Actinic keratosis (also called solar keratosis, or AK) is a pre-malignant condition of thick, scaly, or crusty patches of skin. It is more common in fair-skinned people, especially those who are repeatedly exposed to the sun, as it is usually accompanied by sun damage. Spots usually begin appearing after the age of 50, though may develop earlier in sunny climates. Since some of these pre-cancers progress to squamous cell carcinoma (skin cancer), they should be evaluated and treated.
Actinic keratoses are caused by sun exposure over long periods of time. The genetic structure of the skin is changed by UV exposure, allowing for abnormal skin growths to occur. These skin growths start out as flat scaly areas that feel rough, similar to sandpaper in texture, and later evolve into a tough, wart-like area.
An actinic keratosis growth commonly ranges between 2 and 6 millimeters in size, and can be dark or light, tan, pink, red, a combination of all these, or have the same coloring as surrounding skin. It may appear on any sun-exposed area, such as the face, ears, neck, scalp, chest, backs of hands, forearms, or lips.
You will sometimes feel the presence of an AK lesion before you see it.
Doctors can usually identify AK by doing a thorough examination. A biopsy may be necessary when the keratosis is large and/or thick, to make sure that the bump is a keratosis and not a skin cancer. Seborrheic keratoses are other bumps that appear in groups like the actinic keratosis but are not caused by sun exposure, and are not related to skin cancers. Seborrheic keratoses may be mistaken for an actinic keratosis. Our Board-Certified physicians and medical staff recommend that you not take chances with any unusual or abnormal skin growth. Delayed evaluation can result in prolonged treatment or the diagnosis of potential skin cancer.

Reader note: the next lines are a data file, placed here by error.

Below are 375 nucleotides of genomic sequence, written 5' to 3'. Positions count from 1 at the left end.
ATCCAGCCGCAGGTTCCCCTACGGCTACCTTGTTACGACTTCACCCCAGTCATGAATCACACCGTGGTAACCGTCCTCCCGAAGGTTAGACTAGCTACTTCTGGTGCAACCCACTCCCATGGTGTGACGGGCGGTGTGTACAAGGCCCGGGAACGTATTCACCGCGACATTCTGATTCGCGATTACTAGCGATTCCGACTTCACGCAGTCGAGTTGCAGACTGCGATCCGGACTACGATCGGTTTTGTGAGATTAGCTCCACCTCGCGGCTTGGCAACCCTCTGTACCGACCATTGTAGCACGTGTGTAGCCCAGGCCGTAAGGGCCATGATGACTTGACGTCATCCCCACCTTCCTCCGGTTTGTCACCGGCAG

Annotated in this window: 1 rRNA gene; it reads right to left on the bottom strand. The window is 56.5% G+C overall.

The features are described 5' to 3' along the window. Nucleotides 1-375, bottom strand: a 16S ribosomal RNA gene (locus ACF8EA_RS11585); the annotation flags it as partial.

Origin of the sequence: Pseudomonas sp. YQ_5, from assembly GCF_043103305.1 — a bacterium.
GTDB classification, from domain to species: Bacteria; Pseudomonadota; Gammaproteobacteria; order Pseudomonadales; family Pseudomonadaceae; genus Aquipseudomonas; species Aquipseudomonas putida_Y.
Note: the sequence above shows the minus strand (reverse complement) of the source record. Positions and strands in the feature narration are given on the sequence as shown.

Regular follow-up after treatment is advised by many doctors. The regular checks are to make sure new bumps have not developed and that old ones haven’t become thicker and/or have skin disease.
Source Graceway Pharmaceuticals
Prevention is very important. Sun protection can reduce the number of new areas occurring and may help small lesions go away on their own. If you are being treated for AKs it is extra important to adhere to your doctor’s precautions.
Sun Damaged Skin Slide Show
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